Urinary tract infections (UTIs) are caused by bacteria—most often, Escherichia coli. However, certain viruses, fungi, and parasites can also lead to infection. The infection can affect the lower and upper urinary tract including the urethra, prostate (in males), bladder, ureter, and kidney. Due to the progression of the disease and human anatomy, symptoms present differently among the sexes, as well as among different age groups. It is important to understand how these factors and others impact the pathophysiology of UTIs. Advanced practice nurses must have this foundation in order to properly diagnose patients.
- Review Chapter 30 in the Huether and McCance text and Chapter 32 of the Arcangelo text. Identify the pathophysiology of lower urinary tract and upper urinary tract infections. Consider the similarities and differences between the two types of infections.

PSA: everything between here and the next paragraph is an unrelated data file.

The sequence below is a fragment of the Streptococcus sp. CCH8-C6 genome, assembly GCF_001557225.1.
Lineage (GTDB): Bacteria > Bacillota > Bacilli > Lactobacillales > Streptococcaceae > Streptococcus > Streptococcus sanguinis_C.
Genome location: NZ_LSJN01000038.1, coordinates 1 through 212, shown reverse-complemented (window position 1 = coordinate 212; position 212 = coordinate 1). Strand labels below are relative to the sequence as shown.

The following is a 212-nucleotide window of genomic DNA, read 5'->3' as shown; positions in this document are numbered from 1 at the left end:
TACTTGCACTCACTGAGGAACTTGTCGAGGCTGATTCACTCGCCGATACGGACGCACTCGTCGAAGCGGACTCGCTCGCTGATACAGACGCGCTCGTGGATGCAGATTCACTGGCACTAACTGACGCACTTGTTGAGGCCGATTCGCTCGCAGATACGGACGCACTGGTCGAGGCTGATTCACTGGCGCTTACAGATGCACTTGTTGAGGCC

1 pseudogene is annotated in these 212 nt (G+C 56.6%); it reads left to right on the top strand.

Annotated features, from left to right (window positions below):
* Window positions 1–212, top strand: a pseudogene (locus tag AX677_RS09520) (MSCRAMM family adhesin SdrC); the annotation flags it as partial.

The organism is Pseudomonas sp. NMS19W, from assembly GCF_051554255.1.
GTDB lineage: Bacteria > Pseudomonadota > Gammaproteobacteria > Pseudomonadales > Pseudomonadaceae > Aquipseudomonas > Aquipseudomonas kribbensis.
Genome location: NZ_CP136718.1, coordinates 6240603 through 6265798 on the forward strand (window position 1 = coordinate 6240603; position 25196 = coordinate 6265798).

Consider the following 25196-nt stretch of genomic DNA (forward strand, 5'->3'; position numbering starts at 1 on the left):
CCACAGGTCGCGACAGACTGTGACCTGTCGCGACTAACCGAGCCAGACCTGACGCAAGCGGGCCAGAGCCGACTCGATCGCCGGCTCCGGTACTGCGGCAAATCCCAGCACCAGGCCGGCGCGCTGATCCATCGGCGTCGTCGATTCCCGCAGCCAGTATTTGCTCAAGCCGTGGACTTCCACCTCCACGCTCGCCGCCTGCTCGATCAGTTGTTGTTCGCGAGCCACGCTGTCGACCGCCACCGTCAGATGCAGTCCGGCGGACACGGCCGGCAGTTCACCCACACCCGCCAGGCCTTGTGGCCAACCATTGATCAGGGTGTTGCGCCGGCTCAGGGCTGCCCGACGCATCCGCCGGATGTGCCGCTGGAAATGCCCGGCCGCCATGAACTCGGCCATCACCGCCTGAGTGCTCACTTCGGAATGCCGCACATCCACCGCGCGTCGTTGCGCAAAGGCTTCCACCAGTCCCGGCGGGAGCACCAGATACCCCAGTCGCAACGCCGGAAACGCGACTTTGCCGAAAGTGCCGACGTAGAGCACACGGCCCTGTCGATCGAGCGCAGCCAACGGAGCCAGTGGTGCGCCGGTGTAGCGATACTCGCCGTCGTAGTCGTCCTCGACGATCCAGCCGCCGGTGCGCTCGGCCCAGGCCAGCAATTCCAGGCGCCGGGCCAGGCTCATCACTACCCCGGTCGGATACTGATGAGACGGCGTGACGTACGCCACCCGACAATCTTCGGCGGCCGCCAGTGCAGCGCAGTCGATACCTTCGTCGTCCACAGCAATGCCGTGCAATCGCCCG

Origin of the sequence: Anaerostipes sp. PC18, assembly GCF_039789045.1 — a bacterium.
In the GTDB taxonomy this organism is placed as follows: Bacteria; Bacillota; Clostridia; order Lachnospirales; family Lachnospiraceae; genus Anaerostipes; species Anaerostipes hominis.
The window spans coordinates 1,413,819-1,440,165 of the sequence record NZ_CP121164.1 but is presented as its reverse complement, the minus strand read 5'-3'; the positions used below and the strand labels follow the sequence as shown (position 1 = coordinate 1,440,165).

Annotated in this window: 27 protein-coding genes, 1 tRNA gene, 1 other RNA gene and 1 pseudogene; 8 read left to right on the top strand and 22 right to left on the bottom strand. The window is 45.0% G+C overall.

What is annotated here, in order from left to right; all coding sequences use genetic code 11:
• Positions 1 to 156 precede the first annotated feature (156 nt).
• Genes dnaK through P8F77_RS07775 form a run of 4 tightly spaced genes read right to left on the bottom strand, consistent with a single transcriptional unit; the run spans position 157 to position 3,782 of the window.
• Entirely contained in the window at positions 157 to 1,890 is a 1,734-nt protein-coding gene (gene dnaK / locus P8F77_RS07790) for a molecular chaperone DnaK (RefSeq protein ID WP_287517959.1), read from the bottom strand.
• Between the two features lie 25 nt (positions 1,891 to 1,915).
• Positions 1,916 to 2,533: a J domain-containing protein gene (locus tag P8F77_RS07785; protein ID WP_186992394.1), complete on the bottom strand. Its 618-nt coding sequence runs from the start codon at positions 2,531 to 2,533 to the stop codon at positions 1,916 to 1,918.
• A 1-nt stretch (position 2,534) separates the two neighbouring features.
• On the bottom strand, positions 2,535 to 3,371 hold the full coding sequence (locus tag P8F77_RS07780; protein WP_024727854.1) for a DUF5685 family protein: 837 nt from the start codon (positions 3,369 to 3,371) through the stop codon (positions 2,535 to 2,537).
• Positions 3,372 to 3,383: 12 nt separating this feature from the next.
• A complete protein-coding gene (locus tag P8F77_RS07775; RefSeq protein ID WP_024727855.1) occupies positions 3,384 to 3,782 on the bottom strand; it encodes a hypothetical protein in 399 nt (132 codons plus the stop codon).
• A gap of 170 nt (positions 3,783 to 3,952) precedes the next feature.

- Consider one type of drug that would be used to treat symptoms associated with urinary tract infections.
- Consider gender and one of the following patient factors: genetics, ethnicity, age, or behavior. Consider how gender and the factor you selected might impact the pathophysiology of the urinary tract infections. Then, reflect on how these factors might impact the effects of prescribed drugs, as well as any measures you might take to help reduce any negative side effects.
By Day 3
Post a description of the pathophysiology of lower urinary tract and upper urinary tract infections, including their similarities and differences. Then, describe one type of drug that would be prescribed to treat symptoms associated with urinary tract infections. Finally, explain how gender and another patient factor might impact the pathophysiology of the urinary tract infections and the effects of prescribed drugs. Explain measures you might take to help reduce any negative side effects.